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This is a rather complex but very interesting maths subject (known as "covering problem"),

And I'd like your help for implementing it.

Imagine a lottery game, where each ticket must choose 5 random numbers in a set of 50 numbers (from 1 to 50).

It's quite easy to know the probability of a winning ticket, or the probability to have 1, 2, 3 or 4 good numbers.

It's also quite easy to "generate" all the tickets that have 1, 2, 3, 4 good numbers.

My question (and code challenge) is related to this, but slightly different:

I want to buy some lottery tickets (the fewest possible), such as at least one of my tickets has 3 good numbers.

Challenge

Your goal is to implement a generic solution (as a program or just a function), like this, in any language:

// Input: 3 prameters
min_lottery_tickets(total_numbers_to_choose_from, how_many_numbers_to_choose, how_many_good_numbers_i_want)

For the above example, one would just have to call:

min_lottery_tickets(50, 5, 3)

and the program will generate the smallest set of tickets to play to achieve this goal.


Example:

 min_lottery_tickets(10, 5, 2)

would output 7 tickets, like those:

1   2   3   4   5
5   6   7   8   9
10  1   2   6   7
10  3   4   8   9
3   4   6   7   8
1   2   3   8   9
1   4   9   5   10

because such tickets are enough to cover any pair of numbers from 1 to 10.


Output

Text, one line per ticket, tabulations or spaces between numbers


who wins

The most efficient program wins (i.e. the program generating the fewest tickets for the above parameters):

min_lottery_tickets(50, 5, 3)


Thanks!

\$\endgroup\$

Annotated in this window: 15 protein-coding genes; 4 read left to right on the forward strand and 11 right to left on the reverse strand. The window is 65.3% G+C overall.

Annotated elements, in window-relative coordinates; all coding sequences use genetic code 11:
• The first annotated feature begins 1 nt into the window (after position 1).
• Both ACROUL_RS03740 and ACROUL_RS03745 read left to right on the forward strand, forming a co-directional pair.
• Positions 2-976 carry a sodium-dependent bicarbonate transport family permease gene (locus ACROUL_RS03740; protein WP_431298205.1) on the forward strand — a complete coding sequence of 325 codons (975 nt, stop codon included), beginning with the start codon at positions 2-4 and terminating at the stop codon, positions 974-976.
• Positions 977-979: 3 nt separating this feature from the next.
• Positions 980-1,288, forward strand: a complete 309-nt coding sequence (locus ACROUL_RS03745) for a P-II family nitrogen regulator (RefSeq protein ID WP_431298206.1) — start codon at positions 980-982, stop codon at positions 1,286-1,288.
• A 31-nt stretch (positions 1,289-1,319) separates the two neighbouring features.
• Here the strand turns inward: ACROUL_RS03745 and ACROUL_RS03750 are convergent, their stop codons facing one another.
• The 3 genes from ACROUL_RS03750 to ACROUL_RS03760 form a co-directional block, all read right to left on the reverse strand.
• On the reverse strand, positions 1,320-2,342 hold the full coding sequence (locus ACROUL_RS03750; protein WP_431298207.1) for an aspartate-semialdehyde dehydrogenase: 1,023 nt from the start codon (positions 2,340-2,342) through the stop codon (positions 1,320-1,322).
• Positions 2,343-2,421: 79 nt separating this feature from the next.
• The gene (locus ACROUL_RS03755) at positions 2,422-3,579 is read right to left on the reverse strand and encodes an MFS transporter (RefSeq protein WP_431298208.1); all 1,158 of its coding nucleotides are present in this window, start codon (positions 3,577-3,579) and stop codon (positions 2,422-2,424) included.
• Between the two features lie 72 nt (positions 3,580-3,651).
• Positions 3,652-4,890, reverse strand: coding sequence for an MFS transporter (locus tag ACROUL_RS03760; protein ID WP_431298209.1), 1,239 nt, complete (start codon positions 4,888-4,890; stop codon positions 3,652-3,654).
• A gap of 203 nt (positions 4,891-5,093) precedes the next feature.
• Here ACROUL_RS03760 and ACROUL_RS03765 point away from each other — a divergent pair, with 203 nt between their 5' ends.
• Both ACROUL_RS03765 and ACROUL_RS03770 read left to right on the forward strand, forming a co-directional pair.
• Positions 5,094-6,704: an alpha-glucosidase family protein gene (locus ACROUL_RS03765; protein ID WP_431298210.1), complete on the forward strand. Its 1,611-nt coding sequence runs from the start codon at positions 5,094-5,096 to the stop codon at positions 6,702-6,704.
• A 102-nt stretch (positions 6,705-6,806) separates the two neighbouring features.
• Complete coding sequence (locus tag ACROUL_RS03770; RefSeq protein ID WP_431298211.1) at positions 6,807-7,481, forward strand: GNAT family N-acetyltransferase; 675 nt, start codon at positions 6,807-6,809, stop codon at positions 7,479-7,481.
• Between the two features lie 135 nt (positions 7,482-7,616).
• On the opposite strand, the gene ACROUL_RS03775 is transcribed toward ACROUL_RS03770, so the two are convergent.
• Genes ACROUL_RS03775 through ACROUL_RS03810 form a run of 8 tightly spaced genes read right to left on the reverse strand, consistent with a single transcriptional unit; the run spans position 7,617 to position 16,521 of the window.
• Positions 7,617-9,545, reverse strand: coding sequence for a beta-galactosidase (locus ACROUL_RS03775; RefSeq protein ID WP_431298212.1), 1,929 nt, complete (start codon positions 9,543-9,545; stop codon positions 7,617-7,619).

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  • \$\begingroup\$ Related. \$\endgroup\$ Dec 11, 2013 at 10:57
  • 4
    \$\begingroup\$ This question needs various clarifications. Are you after a program, a function, or either? Does the output format matter? Do the numbers have to be indexed from 1, or could they be indexed from 0? And what's the objective winning condition? \$\endgroup\$ Dec 11, 2013 at 10:58
  • 3
    \$\begingroup\$ @xem this almost belongs on Math SE then. Where they will probably prove to you that the numbers aren't in your favour(though there does exist some jackpot number s.t it's worth buying tickets) \$\endgroup\$
    – Cruncher
    Dec 11, 2013 at 16:02
  • 2
    \$\begingroup\$ What is a good number? \$\endgroup\$
    – DavidC
    Dec 11, 2013 at 22:34
  • 2
    \$\begingroup\$ I'm pretty sure that it's provable that you will lose a lot of money if you actually go buy the tickets output by such a program. \$\endgroup\$ Dec 15, 2013 at 21:15

1 Answer 1

1
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I know it's not optimal, but here is the code in node.js:

function min_lottery_tickets(total_numbers_to_choose_from, how_many_numbers_to_choose, how_many_good_numbers_i_want) {
    c(function(result) {
        var other = result[result.length - 1];
        while (result.length < how_many_numbers_to_choose) {
            other++;
            var already = false;
            for (var i = 0; i < result.length; i++) {
                if (other === result[i]) {
                    already = true;
                    break;
                }
            }
            if (!already) {
                result.push(other);            
            }
        }
        if (other <= total_numbers_to_choose_from) {
            // Print results
            console.log(result);
        }